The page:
In the late 1970’s, I started nursing school. Getting from my apartment in Arlington, VA, to Georgetown University proved a daily challenge. The Washington, DC Metro system didn’t service my area, and the GUTS (Georgetown University Transportation Society) minibus didn’t operate as early as 5:30 AM. The cheapest option was to commute by bicycle.
Outside my building, I’d release the kickstand and take off for the twenty mile ride, in my mind. Not exactly. The trek just felt like twenty miles, although it measured 3.4 miles.
Energy from pushing down on the bike pedals powered a tiny generator controlling the rear lights. I had to pedal fast enough to make the lights come on, then more forcefully to increase their brightness. Wanted all those cars whizzing towards me to be able to see me at dawn break. At the time, we bikers engaged in high-risk behaviors: riding against traffic and without a helmet.
Traveling on Fairfax Drive took me past Fort Myer Army Base, up on a wooded hill off Route 50.
My husband lent me his boy scout backpack to carry my books. The Peds, Nursing, and Micro textbooks made the leather straps dig into my shoulders.
Whoosh, down the hill into Rosslyn, VA, across from the Potomac River bordering Georgetown. Cruising through the dense business section, all concrete and metal, feeling vulnerable.
Traveling across Key Bridge was safe as long as I stayed within the narrow pedestrian path.
The Healy Building of Georgetown University stood out in the distance, an imposing granite structure with gothic spires. It gained notoriety in 1973 as the background for The Exorcist.
At the end of the bridge, the terrain changed abruptly. I turned left onto Canal Road, wheels wobbling on the cobblestone streets.
Several blocks down, I encountered the dreaded street going straight uphill. It paralleled the Exorcist Steps where filmmakers padded the stone steps with rubber to cushion Father Karras’ fall to his death in the movie scene. Afterward, joggers began using the 75 steps to strengthen their leg muscles and increase their breathing capacity.
My heart pounded as I slogged up the hill, pushing my bike around parked cars with their wheels turned in. Glad I’d quit smoking several years ago.
Riding a bike afforded me the opportunity to appreciate things I’d miss on a bus. Georgetown’s history fascinated me, and I felt connected to it as I passed a stately mansion bordered by purple hydrangeas and tall magnolia trees in full bloom.
One morning, as I breathed in the sweet scent of lilacs, a construction worker yelled out,
“Hey, Baby, take my temperature. I’m hot – for YOU!”
Geez, every time I wear my white uniform. . .
Upset, I wanted to dismount and confront him,
You can’t talk to me that way, I’m going to be a professional and save lives.
I ducked down an alley to distance myself from the creep. Passing close to a kitchen in the back of a house, the aroma of bacon wafted over me, a reminder I hadn’t eaten yet.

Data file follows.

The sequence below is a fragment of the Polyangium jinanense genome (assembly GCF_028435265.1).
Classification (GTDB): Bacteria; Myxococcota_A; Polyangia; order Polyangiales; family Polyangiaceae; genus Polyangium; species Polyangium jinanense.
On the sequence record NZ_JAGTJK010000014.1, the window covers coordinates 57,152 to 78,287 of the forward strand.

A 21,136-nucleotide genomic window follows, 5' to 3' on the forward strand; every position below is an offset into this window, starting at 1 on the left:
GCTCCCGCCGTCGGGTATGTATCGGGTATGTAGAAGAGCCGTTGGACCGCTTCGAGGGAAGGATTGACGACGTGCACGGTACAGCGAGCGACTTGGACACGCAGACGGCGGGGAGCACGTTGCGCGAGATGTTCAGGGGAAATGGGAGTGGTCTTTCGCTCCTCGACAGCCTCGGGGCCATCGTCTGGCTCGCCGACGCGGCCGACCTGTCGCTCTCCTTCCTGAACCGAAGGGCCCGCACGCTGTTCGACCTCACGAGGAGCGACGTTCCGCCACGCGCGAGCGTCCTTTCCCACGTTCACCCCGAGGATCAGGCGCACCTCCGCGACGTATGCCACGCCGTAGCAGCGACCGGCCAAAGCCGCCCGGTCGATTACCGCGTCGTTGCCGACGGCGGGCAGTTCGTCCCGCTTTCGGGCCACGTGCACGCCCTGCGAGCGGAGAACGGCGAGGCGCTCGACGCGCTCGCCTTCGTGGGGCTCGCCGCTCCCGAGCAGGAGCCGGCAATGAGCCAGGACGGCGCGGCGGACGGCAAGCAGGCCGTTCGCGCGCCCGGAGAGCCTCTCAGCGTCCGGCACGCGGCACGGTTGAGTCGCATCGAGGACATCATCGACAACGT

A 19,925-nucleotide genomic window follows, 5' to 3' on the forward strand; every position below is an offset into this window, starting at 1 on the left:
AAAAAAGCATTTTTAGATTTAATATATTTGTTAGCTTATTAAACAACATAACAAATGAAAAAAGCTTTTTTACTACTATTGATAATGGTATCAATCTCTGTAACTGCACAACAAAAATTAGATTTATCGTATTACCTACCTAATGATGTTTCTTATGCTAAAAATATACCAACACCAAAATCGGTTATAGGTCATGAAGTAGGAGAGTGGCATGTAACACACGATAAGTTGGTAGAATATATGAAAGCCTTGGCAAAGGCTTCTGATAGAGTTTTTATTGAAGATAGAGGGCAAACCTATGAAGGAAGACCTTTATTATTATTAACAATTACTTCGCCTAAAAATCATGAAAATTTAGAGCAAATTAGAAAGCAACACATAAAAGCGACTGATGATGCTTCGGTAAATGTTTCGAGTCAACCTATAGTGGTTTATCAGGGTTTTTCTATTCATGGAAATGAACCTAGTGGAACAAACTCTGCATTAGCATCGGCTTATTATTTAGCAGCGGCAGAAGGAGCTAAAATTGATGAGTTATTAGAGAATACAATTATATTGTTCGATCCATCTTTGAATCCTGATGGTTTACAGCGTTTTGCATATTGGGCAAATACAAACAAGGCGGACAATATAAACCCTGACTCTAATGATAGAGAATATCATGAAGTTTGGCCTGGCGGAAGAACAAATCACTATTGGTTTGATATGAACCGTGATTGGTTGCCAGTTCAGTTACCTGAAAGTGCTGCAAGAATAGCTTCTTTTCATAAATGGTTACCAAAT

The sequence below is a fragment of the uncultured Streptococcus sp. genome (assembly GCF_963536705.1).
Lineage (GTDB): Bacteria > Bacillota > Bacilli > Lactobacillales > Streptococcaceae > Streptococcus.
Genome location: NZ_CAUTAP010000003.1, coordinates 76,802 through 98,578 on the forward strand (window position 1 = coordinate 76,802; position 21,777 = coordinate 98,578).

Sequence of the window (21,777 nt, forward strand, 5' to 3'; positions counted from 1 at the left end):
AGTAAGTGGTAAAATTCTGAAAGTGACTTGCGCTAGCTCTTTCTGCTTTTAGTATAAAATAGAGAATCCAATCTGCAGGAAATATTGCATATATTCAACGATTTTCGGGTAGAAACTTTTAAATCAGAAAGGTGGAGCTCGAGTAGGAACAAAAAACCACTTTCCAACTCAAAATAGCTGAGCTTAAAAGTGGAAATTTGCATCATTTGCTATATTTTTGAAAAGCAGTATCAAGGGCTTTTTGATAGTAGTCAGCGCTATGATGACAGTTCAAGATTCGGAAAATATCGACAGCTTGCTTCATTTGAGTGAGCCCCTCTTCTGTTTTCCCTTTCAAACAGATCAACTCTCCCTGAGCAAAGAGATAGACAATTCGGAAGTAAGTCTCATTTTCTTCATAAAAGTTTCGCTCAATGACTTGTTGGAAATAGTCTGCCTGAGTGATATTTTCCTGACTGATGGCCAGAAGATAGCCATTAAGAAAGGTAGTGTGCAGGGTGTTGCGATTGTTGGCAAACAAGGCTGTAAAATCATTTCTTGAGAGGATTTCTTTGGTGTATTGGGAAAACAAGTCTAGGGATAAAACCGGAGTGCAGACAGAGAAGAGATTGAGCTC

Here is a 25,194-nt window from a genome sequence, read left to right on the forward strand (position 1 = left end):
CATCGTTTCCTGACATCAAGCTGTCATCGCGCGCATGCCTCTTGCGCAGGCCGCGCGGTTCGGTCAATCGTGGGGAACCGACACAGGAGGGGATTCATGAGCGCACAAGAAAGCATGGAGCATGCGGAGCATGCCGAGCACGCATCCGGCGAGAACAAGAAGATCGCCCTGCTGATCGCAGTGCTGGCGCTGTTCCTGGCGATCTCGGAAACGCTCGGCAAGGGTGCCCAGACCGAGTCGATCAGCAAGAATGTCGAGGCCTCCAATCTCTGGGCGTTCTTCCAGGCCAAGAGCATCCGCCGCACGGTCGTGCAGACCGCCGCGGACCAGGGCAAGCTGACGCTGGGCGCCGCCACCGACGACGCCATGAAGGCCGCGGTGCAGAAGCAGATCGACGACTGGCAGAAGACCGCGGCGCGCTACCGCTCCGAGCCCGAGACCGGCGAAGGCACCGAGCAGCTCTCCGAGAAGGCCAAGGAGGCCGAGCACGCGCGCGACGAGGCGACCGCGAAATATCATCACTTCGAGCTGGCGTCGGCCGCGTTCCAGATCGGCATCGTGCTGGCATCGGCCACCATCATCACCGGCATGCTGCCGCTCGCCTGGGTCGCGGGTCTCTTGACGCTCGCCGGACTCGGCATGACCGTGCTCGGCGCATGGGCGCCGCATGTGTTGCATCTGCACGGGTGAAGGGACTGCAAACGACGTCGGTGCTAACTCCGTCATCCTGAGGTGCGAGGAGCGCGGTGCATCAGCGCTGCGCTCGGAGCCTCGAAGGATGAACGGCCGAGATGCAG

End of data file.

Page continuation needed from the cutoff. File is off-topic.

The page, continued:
I sped past the quaint 19th century townhouses. In 1957, John F. Kennedy surprised his wife with a red brick house for the arrival of their daughter, Caroline. How sweet. In the future, my husband would bring me pink carnations for the birth of our child.
I crossed the perimeter into GU’s campus. To my left, Healy Hall, named in honor of Father Patrick Healy, the first African-American Jesuit priest. Father became president of Georgetown in 1874 and transformed the small college into a major university.
Behind Healy Hall, Dahlgren Chapel faced the center of the Quadrangle, dedicated in 1893 as the spiritual center of the university.
My husband and I were married in this chapel on campus. Friends and family attended our wedding ceremony while the organist played Handel’s Water Music.
My commute continued on ‘O” Street past the GU baseball field. To my right, peeking through tall evergreens, I saw Georgetown Visitation Prep School. It was a Catholic high school for girls from notable families. I admired the sprawling estate with sculpted gardens and lush green lawns.
My $5K annual nursing school tuition was half Georgetown Prep’s. While I was grateful the GU grants defrayed some of the cost, it still took me ten years to pay back my student loans.
Nearby, in the Glover Park neighborhood above Georgetown, sat the Russian Embassy, a high society enclave with political intrigue. In the 70-80’s, the US government constructed a secret tunnel under the building as part of a sophisticated operation to eavesdrop on Soviet activities. Later, a rogue FBI agent named Robert Hanssen betrayed the existence of the tunnel while making a fortune for himself.
I passed Dahlgren Library where I spent hours in the little cubicles either studying or watching soap operas like The Young and the Restless on TV at lunch.
Georgetown University Hospital, now part of the Medstar system, and St. Mary’s Hall, sat side by side. The hospital provided me with opportunities for clinical rotations in ER, pediatrics, medical/surgical, OR, and psychiatry.
After reaching the School of Nursing, I secured my bike around a cherry tree. One advantage of commuting by bicycle was zero-cost parking. The school charged students $8 per month to park their cars in the underground garage.